Enron began as a pipeline company in Houston in 1985. It profited by promising to deliver so many cubic feet to a particular utility or business on a particular day at a market price. That change with the deregulation of electrical power markets, a change due in part to lobbying from senior Enron officials. Under the direction of former Chairman Kenneth L. Lay, Enron expanded into an energy broker, trading electricity and other commodities. The Business of Enron
Enron became a giant middleman that worked like a hybrid of traditional exchanges. But instead of simply bringing buyers and sellers together, Enron entered the contract with the seller and signed a contract with the buyer, making money on the difference between the selling price and the buying price. Enron kept its books closed, making it the only party that knew both prices. Over time, Enron began to design increasingly varied and complex contracts. Customers could insure themselves against all sorts of eventualities such as a rise or fall in interest rates, a change in the weather, or a customer's inability to pay. By the end, the volume of contracts to actually deliver commodities, and Enron was employing a small army of PhDs in mathematics, physics and economics to help manage its risk.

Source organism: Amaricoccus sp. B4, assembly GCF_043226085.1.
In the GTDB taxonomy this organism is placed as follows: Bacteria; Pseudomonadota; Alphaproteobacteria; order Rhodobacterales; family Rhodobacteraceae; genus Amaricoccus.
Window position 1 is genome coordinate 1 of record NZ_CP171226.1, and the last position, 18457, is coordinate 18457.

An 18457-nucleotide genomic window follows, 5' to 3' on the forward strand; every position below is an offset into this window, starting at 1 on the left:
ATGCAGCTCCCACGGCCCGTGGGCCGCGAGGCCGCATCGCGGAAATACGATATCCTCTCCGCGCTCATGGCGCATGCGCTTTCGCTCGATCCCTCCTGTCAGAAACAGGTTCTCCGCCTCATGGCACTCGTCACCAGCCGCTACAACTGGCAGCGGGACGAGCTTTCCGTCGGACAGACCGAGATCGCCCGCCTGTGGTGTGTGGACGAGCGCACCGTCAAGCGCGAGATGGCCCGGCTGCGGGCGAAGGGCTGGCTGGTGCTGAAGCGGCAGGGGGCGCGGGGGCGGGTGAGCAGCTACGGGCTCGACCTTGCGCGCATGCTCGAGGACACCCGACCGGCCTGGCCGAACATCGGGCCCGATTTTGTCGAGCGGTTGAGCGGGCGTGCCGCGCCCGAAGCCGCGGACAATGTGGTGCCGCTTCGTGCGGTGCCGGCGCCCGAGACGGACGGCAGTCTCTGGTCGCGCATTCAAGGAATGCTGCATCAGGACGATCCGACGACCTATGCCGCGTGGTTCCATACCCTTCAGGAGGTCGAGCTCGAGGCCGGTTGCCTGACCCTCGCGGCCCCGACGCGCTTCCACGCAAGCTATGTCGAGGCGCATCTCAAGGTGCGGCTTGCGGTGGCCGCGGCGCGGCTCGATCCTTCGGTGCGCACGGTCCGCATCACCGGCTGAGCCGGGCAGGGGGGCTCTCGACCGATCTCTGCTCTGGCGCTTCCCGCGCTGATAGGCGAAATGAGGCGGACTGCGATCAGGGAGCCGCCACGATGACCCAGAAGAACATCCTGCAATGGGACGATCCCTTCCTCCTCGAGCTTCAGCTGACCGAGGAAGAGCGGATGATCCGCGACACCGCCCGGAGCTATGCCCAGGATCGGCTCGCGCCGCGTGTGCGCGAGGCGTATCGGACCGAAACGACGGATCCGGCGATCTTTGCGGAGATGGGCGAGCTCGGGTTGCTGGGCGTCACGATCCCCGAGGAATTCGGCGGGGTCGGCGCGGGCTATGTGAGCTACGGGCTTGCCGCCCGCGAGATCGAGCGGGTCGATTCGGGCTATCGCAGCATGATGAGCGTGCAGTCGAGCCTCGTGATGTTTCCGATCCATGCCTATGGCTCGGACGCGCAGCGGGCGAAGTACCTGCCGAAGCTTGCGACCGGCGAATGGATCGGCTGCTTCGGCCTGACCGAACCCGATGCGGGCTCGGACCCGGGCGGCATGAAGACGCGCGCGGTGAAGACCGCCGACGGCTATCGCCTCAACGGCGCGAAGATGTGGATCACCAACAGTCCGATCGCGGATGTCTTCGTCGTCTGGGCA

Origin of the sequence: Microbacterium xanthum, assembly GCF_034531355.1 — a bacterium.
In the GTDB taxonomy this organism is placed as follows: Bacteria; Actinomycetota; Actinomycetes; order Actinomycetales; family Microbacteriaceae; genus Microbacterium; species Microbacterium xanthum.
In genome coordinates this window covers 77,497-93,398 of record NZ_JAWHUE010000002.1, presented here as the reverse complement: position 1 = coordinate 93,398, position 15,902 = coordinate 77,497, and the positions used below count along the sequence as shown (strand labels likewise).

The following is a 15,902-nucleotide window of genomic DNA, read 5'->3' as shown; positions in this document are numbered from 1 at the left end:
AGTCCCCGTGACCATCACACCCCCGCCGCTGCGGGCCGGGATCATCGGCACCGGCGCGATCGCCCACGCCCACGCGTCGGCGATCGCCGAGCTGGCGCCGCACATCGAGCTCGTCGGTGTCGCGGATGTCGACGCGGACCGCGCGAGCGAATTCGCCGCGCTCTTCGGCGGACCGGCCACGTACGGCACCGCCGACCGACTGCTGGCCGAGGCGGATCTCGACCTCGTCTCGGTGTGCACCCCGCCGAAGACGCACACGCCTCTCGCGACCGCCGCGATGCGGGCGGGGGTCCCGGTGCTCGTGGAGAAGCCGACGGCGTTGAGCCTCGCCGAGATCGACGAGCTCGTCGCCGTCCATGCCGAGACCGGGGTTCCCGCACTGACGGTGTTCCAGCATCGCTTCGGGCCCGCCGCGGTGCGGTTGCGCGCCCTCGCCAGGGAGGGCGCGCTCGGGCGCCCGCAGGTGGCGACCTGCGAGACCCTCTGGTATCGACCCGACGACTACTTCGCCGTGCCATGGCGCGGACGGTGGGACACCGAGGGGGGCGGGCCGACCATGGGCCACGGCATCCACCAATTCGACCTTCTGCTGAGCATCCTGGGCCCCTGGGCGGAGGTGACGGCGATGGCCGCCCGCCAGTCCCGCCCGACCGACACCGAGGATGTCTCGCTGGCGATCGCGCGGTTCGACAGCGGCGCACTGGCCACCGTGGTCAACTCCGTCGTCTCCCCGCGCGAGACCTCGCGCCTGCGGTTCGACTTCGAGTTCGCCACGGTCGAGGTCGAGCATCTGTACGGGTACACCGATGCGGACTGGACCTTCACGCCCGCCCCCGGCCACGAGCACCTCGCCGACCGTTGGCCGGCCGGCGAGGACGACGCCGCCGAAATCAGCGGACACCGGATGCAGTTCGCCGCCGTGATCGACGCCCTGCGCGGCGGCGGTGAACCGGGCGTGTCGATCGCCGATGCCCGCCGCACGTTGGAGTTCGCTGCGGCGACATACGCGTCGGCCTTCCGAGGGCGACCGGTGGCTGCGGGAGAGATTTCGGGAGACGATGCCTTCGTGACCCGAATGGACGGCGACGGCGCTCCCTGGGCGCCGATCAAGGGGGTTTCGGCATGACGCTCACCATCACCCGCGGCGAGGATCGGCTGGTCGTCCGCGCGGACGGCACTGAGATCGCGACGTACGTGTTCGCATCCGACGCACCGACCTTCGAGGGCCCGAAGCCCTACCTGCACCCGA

The Failure of Enron
As its services became more complex and its stock soared, Enron created a constellation of partnerships that allowed manages to shift debt off the books. Some partnerships' losses would have to be paid for out of Enron stock or cash in 2003, bringing the debts back home. There are indications that Enron executives and its accounting firm, Arthur Andersen, had warnings of problems nearly a year ago. According to an email sent February 6, 2001, Andersen considered dropping Enron as a client. In August, Enron Vice President Sherron Watkins wrote an anonymous memo to former Chairman Kenneth Lay, detailing reasons she thought Enron "might implode in a wave of...